Ankerberg (6:25): OK. Let's plunge in here. Walter, why don't you start us off with some of the questions that you have already submitted to the denomination, because you are saying that you've heard some things, and you are reassessing what you were told the first time around as well as some of the contemporary events that are happening right now. Where would you like to start?

Martin (6:44): I think that you have to begin with the background we have already, and also with the fact that the Seventh-day Adventist denomination today to whom I addressed my questions responded quite differently than the denomination in 1956.

John (7:04): How so?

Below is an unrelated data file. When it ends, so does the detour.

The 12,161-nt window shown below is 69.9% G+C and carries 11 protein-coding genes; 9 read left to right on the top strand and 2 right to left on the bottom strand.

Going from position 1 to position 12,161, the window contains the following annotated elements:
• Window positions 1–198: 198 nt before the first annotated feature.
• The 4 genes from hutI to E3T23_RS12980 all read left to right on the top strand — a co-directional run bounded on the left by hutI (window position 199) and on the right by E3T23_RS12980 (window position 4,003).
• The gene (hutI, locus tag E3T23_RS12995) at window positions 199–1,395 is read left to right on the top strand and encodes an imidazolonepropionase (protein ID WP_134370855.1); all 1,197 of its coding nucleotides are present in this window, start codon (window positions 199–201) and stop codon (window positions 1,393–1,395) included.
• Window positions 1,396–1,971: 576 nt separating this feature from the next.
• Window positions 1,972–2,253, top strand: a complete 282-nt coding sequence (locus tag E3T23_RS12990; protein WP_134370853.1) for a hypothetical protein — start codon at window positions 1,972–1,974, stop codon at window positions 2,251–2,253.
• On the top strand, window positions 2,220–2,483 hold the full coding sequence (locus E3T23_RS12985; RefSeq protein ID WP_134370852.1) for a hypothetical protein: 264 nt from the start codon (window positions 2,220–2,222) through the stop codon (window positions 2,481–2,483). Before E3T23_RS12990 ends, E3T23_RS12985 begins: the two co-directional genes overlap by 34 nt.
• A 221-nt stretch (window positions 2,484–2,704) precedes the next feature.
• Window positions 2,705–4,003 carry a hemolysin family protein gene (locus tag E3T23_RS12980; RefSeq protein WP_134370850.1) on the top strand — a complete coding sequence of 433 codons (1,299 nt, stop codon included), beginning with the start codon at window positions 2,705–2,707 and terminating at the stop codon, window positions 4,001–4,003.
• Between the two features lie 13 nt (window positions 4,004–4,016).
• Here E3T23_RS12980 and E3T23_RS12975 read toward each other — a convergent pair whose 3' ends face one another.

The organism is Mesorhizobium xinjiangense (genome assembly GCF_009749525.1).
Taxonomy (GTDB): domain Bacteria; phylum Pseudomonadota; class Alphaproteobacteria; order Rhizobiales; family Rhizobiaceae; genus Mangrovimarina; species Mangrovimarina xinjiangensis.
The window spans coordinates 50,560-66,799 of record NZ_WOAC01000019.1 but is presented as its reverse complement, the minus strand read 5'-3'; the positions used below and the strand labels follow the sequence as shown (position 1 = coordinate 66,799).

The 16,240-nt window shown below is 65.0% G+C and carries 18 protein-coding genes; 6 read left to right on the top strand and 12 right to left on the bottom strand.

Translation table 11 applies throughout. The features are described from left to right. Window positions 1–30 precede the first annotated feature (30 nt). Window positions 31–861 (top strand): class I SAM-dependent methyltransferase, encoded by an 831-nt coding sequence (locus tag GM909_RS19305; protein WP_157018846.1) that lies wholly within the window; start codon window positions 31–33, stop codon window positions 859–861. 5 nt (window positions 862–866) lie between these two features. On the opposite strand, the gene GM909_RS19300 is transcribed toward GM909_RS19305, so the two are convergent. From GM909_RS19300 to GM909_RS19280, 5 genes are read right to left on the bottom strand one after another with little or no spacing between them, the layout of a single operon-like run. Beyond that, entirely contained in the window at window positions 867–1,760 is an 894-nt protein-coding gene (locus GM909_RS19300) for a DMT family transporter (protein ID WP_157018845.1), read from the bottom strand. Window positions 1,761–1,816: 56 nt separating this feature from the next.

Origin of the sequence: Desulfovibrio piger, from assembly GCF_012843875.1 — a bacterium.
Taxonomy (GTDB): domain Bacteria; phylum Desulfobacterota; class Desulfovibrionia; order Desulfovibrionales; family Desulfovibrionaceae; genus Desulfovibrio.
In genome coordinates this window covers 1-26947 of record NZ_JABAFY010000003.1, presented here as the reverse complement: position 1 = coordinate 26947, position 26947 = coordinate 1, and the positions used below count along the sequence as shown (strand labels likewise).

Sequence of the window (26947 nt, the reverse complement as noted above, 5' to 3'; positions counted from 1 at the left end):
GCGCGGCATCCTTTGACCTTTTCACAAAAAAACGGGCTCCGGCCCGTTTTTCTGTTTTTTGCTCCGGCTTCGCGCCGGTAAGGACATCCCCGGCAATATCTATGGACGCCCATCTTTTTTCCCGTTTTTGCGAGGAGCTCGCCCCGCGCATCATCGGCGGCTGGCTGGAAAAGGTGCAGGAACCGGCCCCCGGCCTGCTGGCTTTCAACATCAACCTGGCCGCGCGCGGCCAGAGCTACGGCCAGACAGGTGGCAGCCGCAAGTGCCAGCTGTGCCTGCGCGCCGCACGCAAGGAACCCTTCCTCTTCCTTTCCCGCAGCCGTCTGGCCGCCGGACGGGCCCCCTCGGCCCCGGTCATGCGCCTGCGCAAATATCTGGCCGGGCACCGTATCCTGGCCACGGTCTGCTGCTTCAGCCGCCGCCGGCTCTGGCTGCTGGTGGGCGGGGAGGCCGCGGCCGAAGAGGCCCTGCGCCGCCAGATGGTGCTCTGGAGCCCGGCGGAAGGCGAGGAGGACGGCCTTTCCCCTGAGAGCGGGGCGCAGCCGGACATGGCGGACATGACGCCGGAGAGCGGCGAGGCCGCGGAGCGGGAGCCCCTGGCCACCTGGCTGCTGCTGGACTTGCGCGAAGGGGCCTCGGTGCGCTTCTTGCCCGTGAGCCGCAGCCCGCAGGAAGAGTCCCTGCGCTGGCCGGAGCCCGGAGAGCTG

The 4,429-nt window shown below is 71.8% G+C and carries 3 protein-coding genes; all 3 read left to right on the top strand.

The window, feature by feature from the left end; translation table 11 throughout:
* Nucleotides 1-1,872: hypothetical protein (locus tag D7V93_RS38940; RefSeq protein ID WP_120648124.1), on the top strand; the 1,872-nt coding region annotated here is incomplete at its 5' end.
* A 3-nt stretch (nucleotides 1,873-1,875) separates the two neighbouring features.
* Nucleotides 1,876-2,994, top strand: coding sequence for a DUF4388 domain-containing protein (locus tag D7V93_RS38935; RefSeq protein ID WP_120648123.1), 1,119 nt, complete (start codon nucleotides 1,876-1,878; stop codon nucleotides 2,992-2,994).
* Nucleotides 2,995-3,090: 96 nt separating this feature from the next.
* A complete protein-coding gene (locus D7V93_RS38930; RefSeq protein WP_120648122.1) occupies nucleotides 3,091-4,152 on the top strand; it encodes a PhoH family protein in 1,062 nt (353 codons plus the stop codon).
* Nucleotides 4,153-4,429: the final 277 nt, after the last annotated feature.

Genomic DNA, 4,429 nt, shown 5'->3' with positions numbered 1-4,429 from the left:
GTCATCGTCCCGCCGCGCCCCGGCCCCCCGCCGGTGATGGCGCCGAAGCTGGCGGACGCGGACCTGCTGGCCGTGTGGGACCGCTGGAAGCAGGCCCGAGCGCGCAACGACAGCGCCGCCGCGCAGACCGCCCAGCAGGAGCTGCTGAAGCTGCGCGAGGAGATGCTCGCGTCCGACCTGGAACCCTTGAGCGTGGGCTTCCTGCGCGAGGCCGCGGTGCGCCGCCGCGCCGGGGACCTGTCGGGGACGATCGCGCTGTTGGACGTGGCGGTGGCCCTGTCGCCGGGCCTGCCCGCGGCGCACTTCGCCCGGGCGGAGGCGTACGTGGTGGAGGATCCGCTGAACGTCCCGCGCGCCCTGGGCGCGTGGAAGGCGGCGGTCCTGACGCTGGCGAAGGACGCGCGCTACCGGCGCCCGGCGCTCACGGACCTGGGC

Martin (7:05): In 1956 Reuben Fighur, who considered Questions on Doctrine and the dialog, he said, to be the most important single contribution of his entire tenure as President. Reuben Fighur began in his later life to deplore the fact that there was a strong movement within Seventh-day Adventism to undercut what they had worked so hard to establish in Questions on Doctrine. And so I, after a number of ex-Adventist ministers came to me, after I received literally hundreds and hundreds of letters, documents, boxes full of documents from all over the world, Australia, New Zealand, England, United States, you name it, they're stacked up that we had to go through, with people doing research on this subject, and they're all telling the same story, these ministers and people all over the world. They're saying, "We believe Questions on Doctrine. We cited Questions on Doctrine. We presented our views in the light of Questions on Doctrine, and we were disfellowshipped. We were removed from the church. I'm now painting houses, and I was a former teacher. I was doing this, and now I am doing such and such. What went wrong?"